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- View Offline
- Enabling auto recovery and background saving
- Filtering layers in the Layers panel
- Modifying multiple layers at once
- Applying layer effects to groups
- Working with the Content-Aware tools
- Redeveloping photos in Camera Raw 7
- Creating depth of field with the Blur Gallery
- Correcting wide-angle panoramas
- Filling and stroking shape layers
- Editing videos in the Timeline panel
- Previewing 3D shadows and reflections
Skill Level Appropriate for all
The single biggest enhancement to Photoshop 13.1 is that you can apply the Liquify and Blur gallery filters to not only pixel based images--which is the way it's been in the past-- but also to Smart Objects as well, which means that you can modify your settings any time you like. So you now for the first time ever have a non-destructive Liquify function inside Photoshop. So let's say I want to nip and tuck this portrait shot from the Fotolia image library-- about which you can learn more at fotolia.com/deke-- then the first thing I would do is double- click on this background item in order to convert it to an independent layer, and I will call it portrait and then click OK, and now I will go to the Layers panel flyout menu and choose Convert to Smart Object.
Now prior to this version of Photoshop 13.1, if I were to go up to the Filter menu, I would now see that the Liquify command is dimmed, because you could only apply Liquify to pixel-based images. Now it's available to me. So I will go ahead and choose the command. It brings up the big Liquify window. At which point I could begin to paint with any of the tools. However, I've already saved some settings in advance. So I am going to turn on the Advanced mode check box in order to bring up my Load Mesh and Save Mesh buttons, and I'll go ahead and click on Load Mesh and select this file right there, Face work.msh, and click on the Open button in order to open those settings and apply them to the image.
Then I could make a few more adjustments if I wanted to. I have to say that I am pretty happy with what I see. I will go ahead and click on the OK button in order to apply the effect, and you can now see over here on the Layers panel that we have a Smart Filter equivalent of Liquify. So I can turn off Liquify in order to see the before version of the portrait and then turn it back on in order to see an after version. You can also add a Filter mask or what have you just as you can with any Smart Filter inside Photoshop. If you want to modify your settings, all you have to do is double-click on Liquify and then make a few more adjustments like maybe I will just tuck this in a little more and then click on the OK button again and what you are doing instead of applying multiple incarnations of Liquify, you're adjusting that single application of the filter.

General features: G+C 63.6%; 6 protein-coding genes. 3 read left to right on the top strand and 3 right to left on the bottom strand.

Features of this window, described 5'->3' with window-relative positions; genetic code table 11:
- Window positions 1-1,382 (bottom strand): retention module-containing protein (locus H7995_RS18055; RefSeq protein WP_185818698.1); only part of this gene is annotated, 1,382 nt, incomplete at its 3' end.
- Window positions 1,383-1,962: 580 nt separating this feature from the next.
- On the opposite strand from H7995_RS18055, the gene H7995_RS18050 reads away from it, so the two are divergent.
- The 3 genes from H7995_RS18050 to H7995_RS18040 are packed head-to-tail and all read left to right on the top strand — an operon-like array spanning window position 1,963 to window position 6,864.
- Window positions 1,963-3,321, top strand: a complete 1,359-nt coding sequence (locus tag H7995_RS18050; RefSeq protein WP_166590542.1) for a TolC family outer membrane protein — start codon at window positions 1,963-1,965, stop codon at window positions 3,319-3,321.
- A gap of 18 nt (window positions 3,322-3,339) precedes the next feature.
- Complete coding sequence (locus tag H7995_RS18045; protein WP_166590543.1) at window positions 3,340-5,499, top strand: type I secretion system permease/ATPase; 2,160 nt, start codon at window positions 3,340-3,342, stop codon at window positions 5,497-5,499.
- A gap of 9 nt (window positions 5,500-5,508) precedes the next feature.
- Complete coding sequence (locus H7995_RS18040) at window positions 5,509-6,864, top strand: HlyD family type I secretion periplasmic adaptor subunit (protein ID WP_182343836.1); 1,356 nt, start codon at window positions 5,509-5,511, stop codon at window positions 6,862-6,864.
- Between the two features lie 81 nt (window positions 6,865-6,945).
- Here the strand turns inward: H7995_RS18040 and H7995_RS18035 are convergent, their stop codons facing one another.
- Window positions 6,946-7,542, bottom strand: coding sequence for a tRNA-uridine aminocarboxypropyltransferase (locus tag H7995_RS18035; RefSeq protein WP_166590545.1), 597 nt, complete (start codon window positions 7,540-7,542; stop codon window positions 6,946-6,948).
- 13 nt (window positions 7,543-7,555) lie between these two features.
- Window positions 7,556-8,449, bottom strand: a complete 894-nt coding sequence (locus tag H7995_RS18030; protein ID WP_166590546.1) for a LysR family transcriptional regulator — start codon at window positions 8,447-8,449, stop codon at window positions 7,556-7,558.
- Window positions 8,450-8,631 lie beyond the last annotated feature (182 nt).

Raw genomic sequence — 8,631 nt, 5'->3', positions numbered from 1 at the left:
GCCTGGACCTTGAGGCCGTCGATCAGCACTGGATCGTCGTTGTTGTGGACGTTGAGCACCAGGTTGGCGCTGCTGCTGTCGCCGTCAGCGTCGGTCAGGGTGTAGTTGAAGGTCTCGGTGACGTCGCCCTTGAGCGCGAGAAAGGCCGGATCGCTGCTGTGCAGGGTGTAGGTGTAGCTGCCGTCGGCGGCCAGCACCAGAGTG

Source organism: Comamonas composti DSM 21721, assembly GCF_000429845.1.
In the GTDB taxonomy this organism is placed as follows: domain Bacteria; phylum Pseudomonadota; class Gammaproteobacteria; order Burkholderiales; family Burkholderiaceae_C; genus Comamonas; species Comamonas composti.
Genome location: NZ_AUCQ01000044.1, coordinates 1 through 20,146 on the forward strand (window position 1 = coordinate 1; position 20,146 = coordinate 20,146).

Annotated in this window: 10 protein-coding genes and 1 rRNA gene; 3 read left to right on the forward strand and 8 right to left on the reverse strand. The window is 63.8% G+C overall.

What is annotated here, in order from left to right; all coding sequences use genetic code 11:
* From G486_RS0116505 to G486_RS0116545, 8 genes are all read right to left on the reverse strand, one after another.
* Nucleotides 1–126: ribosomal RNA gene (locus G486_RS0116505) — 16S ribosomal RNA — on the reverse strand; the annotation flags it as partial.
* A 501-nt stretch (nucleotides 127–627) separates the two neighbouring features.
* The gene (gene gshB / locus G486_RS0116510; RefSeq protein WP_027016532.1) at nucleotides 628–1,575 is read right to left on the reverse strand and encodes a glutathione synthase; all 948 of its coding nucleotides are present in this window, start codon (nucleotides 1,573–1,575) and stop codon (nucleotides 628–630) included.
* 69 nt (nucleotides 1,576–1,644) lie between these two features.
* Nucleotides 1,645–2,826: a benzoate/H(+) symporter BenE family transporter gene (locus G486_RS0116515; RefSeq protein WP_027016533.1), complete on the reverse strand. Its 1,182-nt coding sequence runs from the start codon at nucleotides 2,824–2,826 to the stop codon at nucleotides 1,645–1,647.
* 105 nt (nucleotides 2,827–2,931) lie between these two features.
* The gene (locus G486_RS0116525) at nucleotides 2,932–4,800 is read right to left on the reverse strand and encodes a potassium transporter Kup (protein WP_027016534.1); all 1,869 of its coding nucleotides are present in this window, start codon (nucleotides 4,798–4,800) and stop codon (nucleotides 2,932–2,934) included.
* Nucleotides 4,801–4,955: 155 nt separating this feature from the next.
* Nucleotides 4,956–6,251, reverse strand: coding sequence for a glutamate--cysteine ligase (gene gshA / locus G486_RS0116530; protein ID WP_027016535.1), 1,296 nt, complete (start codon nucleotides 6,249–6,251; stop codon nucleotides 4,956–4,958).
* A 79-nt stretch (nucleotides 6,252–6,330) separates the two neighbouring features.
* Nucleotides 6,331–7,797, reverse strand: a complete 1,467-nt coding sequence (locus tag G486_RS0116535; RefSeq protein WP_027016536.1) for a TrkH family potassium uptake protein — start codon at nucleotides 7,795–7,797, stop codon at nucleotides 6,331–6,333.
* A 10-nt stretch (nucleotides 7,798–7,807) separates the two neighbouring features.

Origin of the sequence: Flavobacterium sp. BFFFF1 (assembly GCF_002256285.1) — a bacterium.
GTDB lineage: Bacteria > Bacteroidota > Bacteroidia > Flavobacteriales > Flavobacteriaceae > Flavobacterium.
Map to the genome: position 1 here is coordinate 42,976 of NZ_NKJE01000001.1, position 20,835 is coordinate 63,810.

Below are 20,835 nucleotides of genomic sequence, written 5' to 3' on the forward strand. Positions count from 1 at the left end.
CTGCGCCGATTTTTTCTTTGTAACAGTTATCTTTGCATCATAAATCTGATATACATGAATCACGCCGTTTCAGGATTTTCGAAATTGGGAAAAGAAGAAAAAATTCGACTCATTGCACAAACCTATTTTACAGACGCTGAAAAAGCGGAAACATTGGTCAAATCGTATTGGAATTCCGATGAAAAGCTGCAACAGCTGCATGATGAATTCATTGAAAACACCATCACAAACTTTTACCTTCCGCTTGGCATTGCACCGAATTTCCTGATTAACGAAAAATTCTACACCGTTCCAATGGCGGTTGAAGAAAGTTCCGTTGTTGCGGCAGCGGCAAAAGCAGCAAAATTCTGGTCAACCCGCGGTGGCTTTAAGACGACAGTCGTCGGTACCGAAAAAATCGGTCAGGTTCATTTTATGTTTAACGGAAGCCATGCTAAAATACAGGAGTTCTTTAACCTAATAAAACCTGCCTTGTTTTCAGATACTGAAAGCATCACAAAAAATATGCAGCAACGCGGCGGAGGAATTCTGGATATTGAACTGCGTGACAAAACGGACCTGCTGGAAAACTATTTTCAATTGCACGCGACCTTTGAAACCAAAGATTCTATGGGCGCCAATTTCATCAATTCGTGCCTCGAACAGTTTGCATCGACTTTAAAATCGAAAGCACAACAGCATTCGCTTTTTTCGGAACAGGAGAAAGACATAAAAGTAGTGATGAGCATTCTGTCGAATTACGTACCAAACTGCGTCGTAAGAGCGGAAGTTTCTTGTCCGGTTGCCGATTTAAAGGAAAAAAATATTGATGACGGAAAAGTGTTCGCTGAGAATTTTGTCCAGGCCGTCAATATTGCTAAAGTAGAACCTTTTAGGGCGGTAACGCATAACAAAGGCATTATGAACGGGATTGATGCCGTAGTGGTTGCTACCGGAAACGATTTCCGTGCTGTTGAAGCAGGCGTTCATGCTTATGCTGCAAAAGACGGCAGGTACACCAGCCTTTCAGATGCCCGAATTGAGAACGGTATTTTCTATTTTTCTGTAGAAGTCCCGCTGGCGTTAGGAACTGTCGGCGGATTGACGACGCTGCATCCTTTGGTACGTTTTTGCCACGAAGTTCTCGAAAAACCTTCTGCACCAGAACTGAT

Let's take a look at Blur gallery. I will go ahead and switch over to this image right here and what I want to do is create a kind of tiny town effect. I have already converted this image to a Smart Object in advance, and I've applied a few Smart Filters, including Reduce Noise right here and what that does is it goes ahead and gives the cars, and the motorcycles, and the buses a little bit of a plastic feel, and I enhance the effects by adding Median with a Radius of 2 pixels and then I added a dollop of Smart Sharpen as well in order to create this effect here.
Now I want to blur both the foreground and the background using what's known as the Tilt-Shift filter. I will go up to the Filter menu and choose Blur and then choose Tilt-Shift. Again, prior to this version of Photoshop these first three commands which represent the blur gallery would have been dimmed, but now they are applicable to Smart Objects as well. I will go ahead and choose Tilt-Shift, and I am going to scroll down a little bit as well, and I am going to drag the central focal point to the center of the bus right here, and I'm going to drag the point at which the blur begins, which is represented by both of the circles right here.
I am going to drag this circle up while pressing the Shift key until the lines in the bottom of the face of the bus. Then I'll drag this guy down while pressing the Shift key again to constrain the angle of my drag do exactly vertical until it aligns to the top of the face of the bus. I will go ahead and drag this blur point up just a little bit, and I will drag this one up quite a bit and these dotted lines, by the way, represent the full intensity of the blur which is currently set to 15 pixels. I am going to crank that up to 20 pixels, and I'm also going to add a little bit of distortion, 20%, and then so that I can see the distortion not only in the foreground but in the background as well, I will turn on the Symmetric Distortion check box, and we end up with this effect here.